In the management portal you can filter out the subscription that you are currently working on. This will filter all parts of the portal, from the services that you have already deployed to the dialog where you create new services.


If you only select one subscription in the filter dialog you will not see the option to select the target subscription for a new service. Note the difference between the two screenshots below. These are taken from the New dialog in the Windows Azure portal. In the second screenshot I have filtered to use two subscriptions and therefore I get an option to select which subscription to create the new service on.



Remember that there are only one level or administrative rights. Either you are admin and can do everything (create, delete, deploy, scale and so forth) or you are not and cannot see anything. So distribute the administrative rights with care!

With many administrators you will soon find yourself in a situation of wanting an answer to the question: Who did that?!?!?! Fortunately there is an answer to that in the operation logs. Click on Management Services and then on Operations Logs and you will be presented with a nice list of who-did-what.


What's a preview in Windows Azure?

The pace at which we release new features in Windows Azure is amazing. I heard an interview with Scott Guthrie this summer where he said that right now we are on a cadence of releasing major functionality to the platform every three weeks! In the cloud we don’t have any beta programs or release candidates but we have Previews. So what is a preview and how does it differ from the services in production?

If you read the legal documents that we publish on WindowsAzure.com it states that We may make available Previews. That’s a good start! Then the text continues with PREVIEWS ARE PROVIDED "AS-IS," "WITH ALL FAULTS," AND "AS AVAILABLE," AND ARE EXCLUDED FROM THE SLAS AND LIMITED WARRANTY.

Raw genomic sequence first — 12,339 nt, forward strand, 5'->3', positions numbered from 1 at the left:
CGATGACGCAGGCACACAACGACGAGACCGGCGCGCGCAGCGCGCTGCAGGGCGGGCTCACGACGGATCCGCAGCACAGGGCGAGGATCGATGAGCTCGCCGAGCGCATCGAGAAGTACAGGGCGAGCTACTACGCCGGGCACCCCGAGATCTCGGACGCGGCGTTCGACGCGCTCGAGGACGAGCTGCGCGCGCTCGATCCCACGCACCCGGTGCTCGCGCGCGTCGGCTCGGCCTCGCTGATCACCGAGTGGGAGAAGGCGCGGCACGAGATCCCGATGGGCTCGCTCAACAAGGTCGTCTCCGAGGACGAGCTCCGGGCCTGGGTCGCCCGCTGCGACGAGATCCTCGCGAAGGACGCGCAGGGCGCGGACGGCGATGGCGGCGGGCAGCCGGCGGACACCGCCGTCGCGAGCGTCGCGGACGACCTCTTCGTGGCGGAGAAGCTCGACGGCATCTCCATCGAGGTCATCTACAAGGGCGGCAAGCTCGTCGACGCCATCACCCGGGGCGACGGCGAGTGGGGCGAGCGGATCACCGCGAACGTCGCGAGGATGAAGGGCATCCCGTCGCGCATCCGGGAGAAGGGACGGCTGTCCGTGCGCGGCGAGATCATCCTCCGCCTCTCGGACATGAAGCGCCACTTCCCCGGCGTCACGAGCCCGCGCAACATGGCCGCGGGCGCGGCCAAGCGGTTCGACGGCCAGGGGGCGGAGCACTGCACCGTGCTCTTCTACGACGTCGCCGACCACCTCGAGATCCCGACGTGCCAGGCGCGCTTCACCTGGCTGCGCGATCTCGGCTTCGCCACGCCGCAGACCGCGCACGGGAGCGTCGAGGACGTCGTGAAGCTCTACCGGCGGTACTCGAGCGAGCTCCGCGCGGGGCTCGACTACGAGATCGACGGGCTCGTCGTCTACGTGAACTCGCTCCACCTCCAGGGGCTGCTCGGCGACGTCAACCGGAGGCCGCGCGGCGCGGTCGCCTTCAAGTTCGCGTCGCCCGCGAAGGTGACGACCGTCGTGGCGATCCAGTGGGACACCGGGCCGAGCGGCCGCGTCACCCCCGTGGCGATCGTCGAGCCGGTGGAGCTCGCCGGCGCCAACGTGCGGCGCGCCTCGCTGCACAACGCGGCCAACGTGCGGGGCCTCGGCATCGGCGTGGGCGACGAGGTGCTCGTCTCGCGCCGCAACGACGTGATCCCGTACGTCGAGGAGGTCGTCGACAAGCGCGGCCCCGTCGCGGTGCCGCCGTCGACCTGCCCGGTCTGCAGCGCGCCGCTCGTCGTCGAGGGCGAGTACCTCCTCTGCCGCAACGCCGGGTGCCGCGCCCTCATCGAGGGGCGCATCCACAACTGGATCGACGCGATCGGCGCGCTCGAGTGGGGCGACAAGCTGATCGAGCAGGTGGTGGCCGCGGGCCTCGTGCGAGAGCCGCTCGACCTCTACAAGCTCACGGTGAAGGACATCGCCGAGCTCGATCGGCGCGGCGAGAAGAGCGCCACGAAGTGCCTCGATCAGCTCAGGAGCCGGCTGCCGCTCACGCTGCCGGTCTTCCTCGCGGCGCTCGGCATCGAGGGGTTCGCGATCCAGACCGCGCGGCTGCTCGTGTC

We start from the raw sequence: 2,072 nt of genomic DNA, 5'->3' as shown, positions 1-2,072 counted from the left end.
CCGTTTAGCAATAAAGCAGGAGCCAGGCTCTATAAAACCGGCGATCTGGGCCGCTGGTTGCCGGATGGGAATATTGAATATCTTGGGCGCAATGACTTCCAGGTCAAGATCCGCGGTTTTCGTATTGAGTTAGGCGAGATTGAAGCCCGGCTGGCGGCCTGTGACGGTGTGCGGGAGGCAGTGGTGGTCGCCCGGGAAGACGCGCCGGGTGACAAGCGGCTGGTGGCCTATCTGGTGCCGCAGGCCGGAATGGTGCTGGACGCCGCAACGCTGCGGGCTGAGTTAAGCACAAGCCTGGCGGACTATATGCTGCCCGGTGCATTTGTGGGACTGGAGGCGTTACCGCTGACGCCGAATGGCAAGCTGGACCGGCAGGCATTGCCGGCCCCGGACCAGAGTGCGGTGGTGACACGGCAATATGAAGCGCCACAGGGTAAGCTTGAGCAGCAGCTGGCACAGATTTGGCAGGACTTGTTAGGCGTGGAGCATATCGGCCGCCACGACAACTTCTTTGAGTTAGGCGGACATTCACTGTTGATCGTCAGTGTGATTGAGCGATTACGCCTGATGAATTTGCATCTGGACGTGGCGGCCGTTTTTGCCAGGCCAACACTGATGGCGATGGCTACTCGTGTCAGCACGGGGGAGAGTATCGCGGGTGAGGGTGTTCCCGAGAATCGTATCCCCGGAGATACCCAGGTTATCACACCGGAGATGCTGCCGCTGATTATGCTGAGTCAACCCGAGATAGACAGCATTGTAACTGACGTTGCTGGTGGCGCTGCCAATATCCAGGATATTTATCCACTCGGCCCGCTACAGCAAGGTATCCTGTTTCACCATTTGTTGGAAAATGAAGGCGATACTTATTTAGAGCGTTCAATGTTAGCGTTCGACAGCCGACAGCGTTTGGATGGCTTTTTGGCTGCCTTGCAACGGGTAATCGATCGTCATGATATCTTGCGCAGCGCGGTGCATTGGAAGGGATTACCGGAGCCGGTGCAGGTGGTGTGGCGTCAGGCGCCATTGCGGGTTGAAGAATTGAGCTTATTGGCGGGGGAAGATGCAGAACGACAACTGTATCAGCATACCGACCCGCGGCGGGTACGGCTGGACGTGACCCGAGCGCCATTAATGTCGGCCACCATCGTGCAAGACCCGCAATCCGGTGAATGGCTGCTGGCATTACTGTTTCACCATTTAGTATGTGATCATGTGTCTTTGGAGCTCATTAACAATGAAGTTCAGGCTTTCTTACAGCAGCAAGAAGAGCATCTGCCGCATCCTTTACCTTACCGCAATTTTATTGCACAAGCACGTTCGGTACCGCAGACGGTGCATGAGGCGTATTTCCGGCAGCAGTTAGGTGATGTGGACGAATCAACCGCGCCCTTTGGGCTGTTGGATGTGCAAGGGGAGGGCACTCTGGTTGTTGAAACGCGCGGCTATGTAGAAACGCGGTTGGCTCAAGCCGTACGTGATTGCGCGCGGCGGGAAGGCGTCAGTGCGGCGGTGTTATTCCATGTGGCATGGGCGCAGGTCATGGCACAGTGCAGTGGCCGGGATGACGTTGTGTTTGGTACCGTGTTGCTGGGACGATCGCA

So, everything that we label as being in Preview is a pre-release of a service that might come in the future. Might come in the future since we also say: We may change or discontinue Previews at any time without notice. We also may choose not to release a Preview into "General Availability."

The full section about previews can be found in section 1.h in the Windows Azure Agreement.

Services in preview might also have different pricing then services in production. For instance Windows Azure Backup is currently in preview. In the Backup service we charge for backup based on the amount of data stored and these prices includes a 50% preview discount. Other services might be completely free during preview.

What should I use preview for?

Well, that decision you always have to make for yourself.

Would I put my only backup of critical data in a service in preview? – No.
Would I run mission critical software on a service in preview? – No.
Would I use services in preview during development and testing? – Yes!
Would I be a good Windows Azure community citizen and provide constructive feedback while using the service in preview? – Yes, sir!
Would I promise myself to keep me updated on what happens to the preview service that I use so that I can adapt to changes easily? Oh, yes!

Okay, all sounds cool! I want to try something new but where to I find it?